Dr Clive Rosen

Position: Senior Lecturer

College: College of Engineering and Technology

Department: Computing and Mathematics

Subject area: Computing

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I started working for International Computers Limited (ICL) in 1979 writing test software for what were then called fixed and exchangeable disks (hard disks in today's parlance). The latest technology was a 160mb fixed disk. This came in its own cabinet that was 1.5m high by 0.5m square. The tests checked the reliability and resilience of the disk as well as the mechanical operation.

After a couple of years I moved on to developing a network traffic emulator (NETSIM) which was designed to examine the response time of ICL's latest generation of mainframe computers for defined workloads. Netsim could generate sufficient traffic across a network to emulate up to 10,000 concurrent (dumb) terminals connected, and in use. It helped sell VME series machines to the Inland Revenue, and is still being used by IR and ICL to test the performance of database applications.

Between 1984 and 1994 I had various roles as team leader, project manager, programme manager and quality manager, developing ICL's mainframe operating system VME, which I still say knocks spots of any other operating system in the world, and makes Windows XP appear positively Jurassic.

In 1994 I joined the staff at Derby and have been here ever since. I have taught introductory computer programming, software engineering (the software development process; my research interest) and have a special interest in group project work. I like to use inventive and imaginative ways of teaching. Students from the 1990s still come up to me and say they remember my lecture using a toy train and a duck (used to teach conditionals!), and I used Frisbees to teach parameter passing. I believe that active participation in learning and experiential learning are more effective than traditional didactic methods. I am a strong proponent of peer assessment and have used it extensively in group project work (see publications).

Teaching responsibilities

  • Programme leader: Innovative Computing Solutions
  • Personal and Professional Development
  • Contempory Issues in Professional Practice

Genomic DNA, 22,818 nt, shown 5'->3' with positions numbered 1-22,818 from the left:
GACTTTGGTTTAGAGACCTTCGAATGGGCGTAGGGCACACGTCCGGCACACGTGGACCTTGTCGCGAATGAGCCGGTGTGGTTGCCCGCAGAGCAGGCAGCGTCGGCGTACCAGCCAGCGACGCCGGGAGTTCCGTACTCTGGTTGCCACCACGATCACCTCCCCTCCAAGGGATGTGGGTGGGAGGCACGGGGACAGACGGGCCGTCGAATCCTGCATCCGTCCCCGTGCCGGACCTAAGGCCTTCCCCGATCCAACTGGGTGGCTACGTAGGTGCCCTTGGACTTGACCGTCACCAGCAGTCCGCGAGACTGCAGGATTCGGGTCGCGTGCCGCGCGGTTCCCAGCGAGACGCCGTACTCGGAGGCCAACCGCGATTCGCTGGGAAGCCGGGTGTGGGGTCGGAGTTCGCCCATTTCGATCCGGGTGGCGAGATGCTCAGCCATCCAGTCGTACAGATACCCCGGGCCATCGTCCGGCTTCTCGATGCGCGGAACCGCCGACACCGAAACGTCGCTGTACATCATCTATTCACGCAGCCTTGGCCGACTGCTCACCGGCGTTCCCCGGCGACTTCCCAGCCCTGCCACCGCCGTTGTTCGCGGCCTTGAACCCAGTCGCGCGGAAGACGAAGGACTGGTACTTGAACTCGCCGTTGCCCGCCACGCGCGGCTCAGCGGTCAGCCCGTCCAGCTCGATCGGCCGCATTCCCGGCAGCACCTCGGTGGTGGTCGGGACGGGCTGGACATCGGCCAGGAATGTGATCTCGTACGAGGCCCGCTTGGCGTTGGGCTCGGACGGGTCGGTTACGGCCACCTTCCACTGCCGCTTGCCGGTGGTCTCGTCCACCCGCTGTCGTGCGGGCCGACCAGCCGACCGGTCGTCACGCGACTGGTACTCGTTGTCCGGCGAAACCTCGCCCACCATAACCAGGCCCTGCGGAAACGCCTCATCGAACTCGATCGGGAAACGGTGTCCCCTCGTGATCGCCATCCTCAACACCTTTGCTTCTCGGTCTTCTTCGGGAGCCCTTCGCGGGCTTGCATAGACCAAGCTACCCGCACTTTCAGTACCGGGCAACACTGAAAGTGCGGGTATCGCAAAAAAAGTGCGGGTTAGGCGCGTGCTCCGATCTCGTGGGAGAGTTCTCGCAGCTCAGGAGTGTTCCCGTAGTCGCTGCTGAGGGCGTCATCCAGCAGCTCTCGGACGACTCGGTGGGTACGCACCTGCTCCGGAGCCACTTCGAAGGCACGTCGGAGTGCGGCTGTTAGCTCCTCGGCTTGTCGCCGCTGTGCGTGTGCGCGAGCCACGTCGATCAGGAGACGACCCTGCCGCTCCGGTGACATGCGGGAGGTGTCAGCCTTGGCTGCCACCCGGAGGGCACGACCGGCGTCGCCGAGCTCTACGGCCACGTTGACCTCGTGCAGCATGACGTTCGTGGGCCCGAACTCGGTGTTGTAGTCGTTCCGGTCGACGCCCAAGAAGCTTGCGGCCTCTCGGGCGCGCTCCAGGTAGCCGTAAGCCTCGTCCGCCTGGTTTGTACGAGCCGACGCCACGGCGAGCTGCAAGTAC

• Applied Professional Practice
  • Information Systems Management
  • Software Engineering

Professional interests

  • Undergraduate strategic development
  • School, College and employer liaison and coordination
  • Programme Leader Innovative Computing Solutions.

Research interests

Software Development Process

Software Engineering has concentrated on analysing the stages of the development process and trying to define rules to be obeyed in order to produce high quality software on time and to budget. This approach has been less than successful. It appears that their are other factors affecting the development process that require investigation.

One of these is the influence of people involved in the process and their ability to communicate with each other. I am interested in how such factors affect the process and investigating ways in which these factors can be explored. This is the subject of my PhD.

Group Process

I am involved in an experiential research group ("T" Group Development Group) that for the past eleven years has been exploring how people in an ongoing group, develop relationships and how these influence and are influenced by the broader community. 

This group uses its own process to explore relationships within the group. It meets about once every six weeks at Derby University and arranges one weekend workshop per year.

Group Projects

Group projects provide one of the most significant opportunities for integrating learning achieved in other modules. It also provides an opportunity to develop the skills in communication and teamwork most employers consistently report that they look for in graduates.